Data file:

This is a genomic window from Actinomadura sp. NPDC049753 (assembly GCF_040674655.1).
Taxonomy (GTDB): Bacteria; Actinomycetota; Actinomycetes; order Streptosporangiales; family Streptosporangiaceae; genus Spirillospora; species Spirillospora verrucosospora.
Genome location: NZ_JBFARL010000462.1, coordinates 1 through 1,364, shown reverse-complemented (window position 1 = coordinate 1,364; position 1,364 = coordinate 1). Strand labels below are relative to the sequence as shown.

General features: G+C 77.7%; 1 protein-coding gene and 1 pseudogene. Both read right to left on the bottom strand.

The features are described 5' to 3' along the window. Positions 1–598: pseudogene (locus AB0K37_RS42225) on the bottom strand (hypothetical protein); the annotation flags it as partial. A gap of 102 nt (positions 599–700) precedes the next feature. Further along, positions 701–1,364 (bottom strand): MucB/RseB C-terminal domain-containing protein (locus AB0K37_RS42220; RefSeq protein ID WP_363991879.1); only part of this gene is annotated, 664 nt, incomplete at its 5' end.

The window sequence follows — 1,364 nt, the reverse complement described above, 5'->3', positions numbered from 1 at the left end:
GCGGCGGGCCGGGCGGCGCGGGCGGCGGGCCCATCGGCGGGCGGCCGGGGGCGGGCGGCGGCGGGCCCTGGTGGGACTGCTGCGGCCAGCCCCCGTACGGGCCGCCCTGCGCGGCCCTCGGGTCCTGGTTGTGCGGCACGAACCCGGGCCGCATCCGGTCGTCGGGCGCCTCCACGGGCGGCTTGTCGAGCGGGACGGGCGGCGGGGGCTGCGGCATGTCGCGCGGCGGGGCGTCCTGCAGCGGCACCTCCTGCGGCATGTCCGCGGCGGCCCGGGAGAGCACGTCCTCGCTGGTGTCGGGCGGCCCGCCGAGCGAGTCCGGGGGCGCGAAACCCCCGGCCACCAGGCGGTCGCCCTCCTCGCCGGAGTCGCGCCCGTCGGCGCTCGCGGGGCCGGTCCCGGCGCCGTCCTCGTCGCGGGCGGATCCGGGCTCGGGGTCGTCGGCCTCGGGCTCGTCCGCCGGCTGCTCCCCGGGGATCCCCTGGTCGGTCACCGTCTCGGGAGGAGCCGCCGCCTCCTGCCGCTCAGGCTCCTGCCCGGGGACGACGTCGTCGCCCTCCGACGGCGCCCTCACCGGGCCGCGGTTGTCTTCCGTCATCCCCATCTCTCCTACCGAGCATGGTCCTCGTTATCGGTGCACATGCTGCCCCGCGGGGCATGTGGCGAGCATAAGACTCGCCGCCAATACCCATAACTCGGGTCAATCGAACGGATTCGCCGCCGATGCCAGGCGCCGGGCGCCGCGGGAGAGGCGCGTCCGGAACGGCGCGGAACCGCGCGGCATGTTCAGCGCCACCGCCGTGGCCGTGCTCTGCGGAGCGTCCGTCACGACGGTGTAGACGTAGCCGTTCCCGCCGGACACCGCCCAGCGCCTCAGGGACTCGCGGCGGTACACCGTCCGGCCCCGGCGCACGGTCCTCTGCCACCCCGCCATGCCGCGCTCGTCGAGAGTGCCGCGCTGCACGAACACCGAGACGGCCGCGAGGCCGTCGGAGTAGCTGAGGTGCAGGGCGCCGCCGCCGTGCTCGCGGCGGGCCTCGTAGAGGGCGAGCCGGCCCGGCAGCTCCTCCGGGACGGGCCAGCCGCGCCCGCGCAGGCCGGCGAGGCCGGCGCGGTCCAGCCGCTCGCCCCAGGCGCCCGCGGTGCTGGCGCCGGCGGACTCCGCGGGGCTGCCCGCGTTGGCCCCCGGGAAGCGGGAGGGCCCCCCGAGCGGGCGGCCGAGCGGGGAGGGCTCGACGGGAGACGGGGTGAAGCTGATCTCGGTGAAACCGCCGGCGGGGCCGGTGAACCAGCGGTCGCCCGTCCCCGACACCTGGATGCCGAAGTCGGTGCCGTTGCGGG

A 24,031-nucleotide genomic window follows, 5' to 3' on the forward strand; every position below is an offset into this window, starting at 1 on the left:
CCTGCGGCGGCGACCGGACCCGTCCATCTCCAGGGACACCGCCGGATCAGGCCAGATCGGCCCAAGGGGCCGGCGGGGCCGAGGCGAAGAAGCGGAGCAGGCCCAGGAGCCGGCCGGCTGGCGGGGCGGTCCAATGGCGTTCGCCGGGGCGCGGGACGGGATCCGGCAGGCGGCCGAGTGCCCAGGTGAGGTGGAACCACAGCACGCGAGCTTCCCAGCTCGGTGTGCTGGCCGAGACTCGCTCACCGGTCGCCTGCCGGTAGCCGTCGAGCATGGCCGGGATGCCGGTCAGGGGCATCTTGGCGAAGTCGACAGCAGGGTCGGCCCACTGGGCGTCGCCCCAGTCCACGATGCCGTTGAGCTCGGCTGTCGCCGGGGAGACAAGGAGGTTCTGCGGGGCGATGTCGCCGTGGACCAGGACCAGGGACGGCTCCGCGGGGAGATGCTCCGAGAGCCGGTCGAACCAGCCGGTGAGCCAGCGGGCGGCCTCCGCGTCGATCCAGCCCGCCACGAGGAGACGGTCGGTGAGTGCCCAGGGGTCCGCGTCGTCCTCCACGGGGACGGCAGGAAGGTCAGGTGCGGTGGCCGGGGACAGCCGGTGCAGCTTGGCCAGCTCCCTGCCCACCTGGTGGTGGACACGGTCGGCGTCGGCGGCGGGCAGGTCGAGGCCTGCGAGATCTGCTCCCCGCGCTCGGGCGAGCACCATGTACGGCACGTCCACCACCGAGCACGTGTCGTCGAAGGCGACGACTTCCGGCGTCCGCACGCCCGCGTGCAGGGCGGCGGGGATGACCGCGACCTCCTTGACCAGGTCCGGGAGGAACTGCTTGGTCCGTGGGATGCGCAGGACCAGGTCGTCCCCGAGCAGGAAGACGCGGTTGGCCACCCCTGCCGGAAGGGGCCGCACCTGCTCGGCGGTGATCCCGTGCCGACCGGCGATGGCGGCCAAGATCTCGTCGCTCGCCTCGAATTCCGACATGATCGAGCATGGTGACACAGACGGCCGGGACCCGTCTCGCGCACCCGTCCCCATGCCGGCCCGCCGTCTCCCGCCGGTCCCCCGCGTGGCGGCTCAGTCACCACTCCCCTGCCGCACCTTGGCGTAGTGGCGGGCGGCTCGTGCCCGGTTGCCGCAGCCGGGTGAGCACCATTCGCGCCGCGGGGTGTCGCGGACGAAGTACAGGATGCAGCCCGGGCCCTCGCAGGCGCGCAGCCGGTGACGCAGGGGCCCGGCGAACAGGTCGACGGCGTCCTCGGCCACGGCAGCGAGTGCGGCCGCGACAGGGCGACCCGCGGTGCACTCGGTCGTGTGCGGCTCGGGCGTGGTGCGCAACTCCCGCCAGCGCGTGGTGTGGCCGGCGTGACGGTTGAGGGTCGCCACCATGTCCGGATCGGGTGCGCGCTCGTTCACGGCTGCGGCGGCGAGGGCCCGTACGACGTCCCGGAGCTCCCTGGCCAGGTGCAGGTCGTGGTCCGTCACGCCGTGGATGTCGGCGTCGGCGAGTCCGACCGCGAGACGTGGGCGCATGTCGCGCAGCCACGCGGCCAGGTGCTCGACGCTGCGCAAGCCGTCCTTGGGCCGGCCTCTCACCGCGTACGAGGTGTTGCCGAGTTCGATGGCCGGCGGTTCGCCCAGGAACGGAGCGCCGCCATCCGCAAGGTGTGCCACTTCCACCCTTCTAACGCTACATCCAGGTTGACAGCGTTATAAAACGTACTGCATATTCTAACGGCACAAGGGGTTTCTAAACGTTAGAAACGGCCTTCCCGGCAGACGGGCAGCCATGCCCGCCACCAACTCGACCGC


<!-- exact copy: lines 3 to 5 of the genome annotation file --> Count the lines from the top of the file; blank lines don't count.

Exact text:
Genome location: NZ_JBFARL010000462.1, coordinates 1 through 1,364, shown reverse-complemented (window position 1 = coordinate 1,364; position 1,364 = coordinate 1). Strand labels below are relative to the sequence as shown.

General features: G+C 77.7%; 1 protein-coding gene and 1 pseudogene. Both read right to left on the bottom strand.

The features are described 5' to 3' along the window. Positions 1–598: pseudogene (locus AB0K37_RS42225) on the bottom strand (hypothetical protein); the annotation flags it as partial. A gap of 102 nt (positions 599–700) precedes the next feature. Further along, positions 701–1,364 (bottom strand): MucB/RseB C-terminal domain-containing protein (locus AB0K37_RS42220; RefSeq protein ID WP_363991879.1); only part of this gene is annotated, 664 nt, incomplete at its 5' end.